Yoga has now become part of the nursing curriculum at the Mahatma Gandhi Medical College and Research Institute (MGMCRI) under the Sri Balaji Vidyapeeth (SBV).
The Centre for Yoga Therapy, Education and Research (CYTER), SBV, which had pioneered the incorporation of Yoga concepts in the MBBS curriculum two years ago and later for dental education, has now introduced slightly modified modules on the therapeutic potential of the practice of attaining body-mind harmony for nursing students.
Ananda Balayogi Bhavanani, CYTER Deputy Director, said that although the curriculum content was largely similar for all streams, there were minor modifications.
If MBBS students were taught about how Yoga could complement modern medicinal interventions in the management of lifestyle disorders such as diabetes or hypertension, nurses would learn more about those aspects of yoga that help patients recuperate from illness.
Students of dental sciences are exposed to Yoga concepts more as a self-care tool in addressing postural problems, he added.
The Nursing College has included Yoga Therapy in the BSc Nursing curriculum with students receiving 90 hours of Yoga Therapy training through CYTER during the three-year course.
The first batch of 100 nursing students are due to complete the 45 hours of Yoga classes during their first year. The batches would undergo 30 hours of Yoga classes in their second year and 15 hours of exposure in the final year, Professor Bhavanani said.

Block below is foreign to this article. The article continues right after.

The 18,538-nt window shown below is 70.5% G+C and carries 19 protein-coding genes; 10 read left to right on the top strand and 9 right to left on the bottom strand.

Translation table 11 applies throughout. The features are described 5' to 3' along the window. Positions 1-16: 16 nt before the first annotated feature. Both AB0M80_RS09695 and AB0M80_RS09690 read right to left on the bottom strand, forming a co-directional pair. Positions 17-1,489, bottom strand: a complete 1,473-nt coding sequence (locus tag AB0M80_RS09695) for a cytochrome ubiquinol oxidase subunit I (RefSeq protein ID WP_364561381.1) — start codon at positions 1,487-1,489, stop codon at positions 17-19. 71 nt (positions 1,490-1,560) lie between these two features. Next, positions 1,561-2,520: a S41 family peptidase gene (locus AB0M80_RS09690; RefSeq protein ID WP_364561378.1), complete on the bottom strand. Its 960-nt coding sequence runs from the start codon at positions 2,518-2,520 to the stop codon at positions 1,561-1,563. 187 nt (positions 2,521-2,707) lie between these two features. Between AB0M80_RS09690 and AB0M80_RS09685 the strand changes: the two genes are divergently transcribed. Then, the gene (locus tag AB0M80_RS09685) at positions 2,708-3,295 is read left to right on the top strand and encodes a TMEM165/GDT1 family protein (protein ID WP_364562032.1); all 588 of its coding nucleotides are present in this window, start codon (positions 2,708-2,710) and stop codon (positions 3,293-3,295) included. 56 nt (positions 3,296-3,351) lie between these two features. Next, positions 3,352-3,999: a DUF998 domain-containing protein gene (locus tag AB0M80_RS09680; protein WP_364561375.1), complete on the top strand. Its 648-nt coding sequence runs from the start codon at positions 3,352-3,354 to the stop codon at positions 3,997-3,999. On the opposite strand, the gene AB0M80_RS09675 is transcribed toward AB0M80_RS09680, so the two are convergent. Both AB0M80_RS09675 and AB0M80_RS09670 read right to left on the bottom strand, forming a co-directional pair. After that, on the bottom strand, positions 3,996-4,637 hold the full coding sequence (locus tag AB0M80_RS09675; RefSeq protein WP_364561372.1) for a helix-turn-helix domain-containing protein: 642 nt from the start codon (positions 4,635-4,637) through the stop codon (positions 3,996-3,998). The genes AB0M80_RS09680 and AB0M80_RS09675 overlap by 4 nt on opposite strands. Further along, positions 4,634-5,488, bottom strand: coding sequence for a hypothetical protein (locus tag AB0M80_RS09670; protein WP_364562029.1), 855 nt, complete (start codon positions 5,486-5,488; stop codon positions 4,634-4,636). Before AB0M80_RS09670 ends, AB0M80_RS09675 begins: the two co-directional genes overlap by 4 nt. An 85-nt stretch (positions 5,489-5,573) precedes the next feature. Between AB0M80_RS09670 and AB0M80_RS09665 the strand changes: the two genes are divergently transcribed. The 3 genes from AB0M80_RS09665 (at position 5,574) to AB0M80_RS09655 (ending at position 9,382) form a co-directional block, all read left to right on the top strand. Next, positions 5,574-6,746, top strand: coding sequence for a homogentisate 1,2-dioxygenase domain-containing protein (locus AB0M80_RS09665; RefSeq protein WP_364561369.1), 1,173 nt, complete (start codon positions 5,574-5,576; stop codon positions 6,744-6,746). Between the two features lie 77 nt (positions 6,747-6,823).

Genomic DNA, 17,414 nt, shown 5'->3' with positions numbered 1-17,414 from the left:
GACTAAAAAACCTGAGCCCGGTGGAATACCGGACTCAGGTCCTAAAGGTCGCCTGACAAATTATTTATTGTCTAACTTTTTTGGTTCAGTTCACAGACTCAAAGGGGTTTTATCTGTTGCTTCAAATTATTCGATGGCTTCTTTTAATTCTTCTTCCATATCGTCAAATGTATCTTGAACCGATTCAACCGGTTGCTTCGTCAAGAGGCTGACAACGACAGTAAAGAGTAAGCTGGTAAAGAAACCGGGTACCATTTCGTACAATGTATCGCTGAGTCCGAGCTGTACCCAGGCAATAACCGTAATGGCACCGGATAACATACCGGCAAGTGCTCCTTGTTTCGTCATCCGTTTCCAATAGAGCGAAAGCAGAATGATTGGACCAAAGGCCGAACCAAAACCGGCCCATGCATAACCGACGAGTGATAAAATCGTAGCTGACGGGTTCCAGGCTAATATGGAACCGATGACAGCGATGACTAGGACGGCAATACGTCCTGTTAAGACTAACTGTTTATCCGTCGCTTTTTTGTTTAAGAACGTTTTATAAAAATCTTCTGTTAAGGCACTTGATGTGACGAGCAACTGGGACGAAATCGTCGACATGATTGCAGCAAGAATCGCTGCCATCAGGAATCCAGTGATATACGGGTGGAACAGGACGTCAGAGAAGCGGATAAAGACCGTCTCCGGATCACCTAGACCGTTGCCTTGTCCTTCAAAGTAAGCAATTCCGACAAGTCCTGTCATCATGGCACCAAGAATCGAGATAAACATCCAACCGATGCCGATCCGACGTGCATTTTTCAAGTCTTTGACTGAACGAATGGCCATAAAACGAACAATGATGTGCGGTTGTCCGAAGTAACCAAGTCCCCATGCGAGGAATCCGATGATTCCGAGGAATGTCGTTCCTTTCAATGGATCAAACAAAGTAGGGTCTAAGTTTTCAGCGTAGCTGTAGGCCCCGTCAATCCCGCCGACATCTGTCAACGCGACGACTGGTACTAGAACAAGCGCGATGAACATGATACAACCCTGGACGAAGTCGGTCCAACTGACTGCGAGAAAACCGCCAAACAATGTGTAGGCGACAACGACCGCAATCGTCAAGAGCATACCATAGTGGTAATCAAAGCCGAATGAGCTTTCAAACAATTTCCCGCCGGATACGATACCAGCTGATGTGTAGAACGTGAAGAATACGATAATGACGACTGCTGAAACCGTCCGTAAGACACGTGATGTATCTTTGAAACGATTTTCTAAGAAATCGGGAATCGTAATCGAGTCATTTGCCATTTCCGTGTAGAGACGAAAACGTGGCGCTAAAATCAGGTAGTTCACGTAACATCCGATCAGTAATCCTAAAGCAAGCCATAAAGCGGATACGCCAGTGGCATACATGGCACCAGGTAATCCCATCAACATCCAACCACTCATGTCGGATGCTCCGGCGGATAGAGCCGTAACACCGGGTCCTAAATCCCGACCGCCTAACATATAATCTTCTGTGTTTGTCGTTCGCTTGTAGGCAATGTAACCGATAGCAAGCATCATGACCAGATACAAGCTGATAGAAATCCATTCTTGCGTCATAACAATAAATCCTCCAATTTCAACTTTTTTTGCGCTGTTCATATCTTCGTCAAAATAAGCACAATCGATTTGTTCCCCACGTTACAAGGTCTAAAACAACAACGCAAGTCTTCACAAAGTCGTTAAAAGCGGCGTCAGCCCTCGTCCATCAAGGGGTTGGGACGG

K. Renuka, Dean, Nursing Faculty and Principal of Kasturba Gandhi Nursing College, stated that it was a first that all medical, dental and nursing students of a medical university were receiving regular training in Yoga.
In fact, CYTER hosted the 6th Foundation Day on the theme of ‘Introducing Yoga in Nursing Education’.
Addressing the meet, SBV Vice Chancellor Professor K.R. Sethuraman reminded nursing students of their vital role in healthcare as the primary caregivers for patients and stressed the importance of Yoga in their personal and professional lives.
Professor N. Ananthakrishnan, Dean, Allied Health Sciences, Professor A.R. Srinivasan, SBV Registrar, Vijaya, Yoga educator from Gitananda Yoga Society of Berlin, Germany, Professor VN Mahalakshmi, Vice Principal, MGMCRI, Professor Madanmohan, CYTER Director and Meena Ramanathan, Yoga therapist were among those who took part in the event.
A book on ‘Yoga Practical Notes’, compiled and edited by Sri G Dayanidy, lecturer at CYTER, was released on the occasion.
The staff and students of KGNC and CYTER gave a special performance that included poetry, singing, dancing and demonstrations of advanced Yogasana to mark the occasion.
Educators from MGMC&RI, KGNC, CMTER, ICYER at Ananda Ashram, Yoganjali Natyalayam and Pondicherry Yogasana Association also attended the events.
Professor Bhavanani pointed to the need for a holistic integration of modern and traditional systems for the best possible outcomes in patient care.
“It is imperative that advances in medicine include the holistic approach of Yoga to face the current challenges in healthcare. The antiquity of Yoga must be united with the innovations of modern medicine to improve quality of life throughout the world,” he said.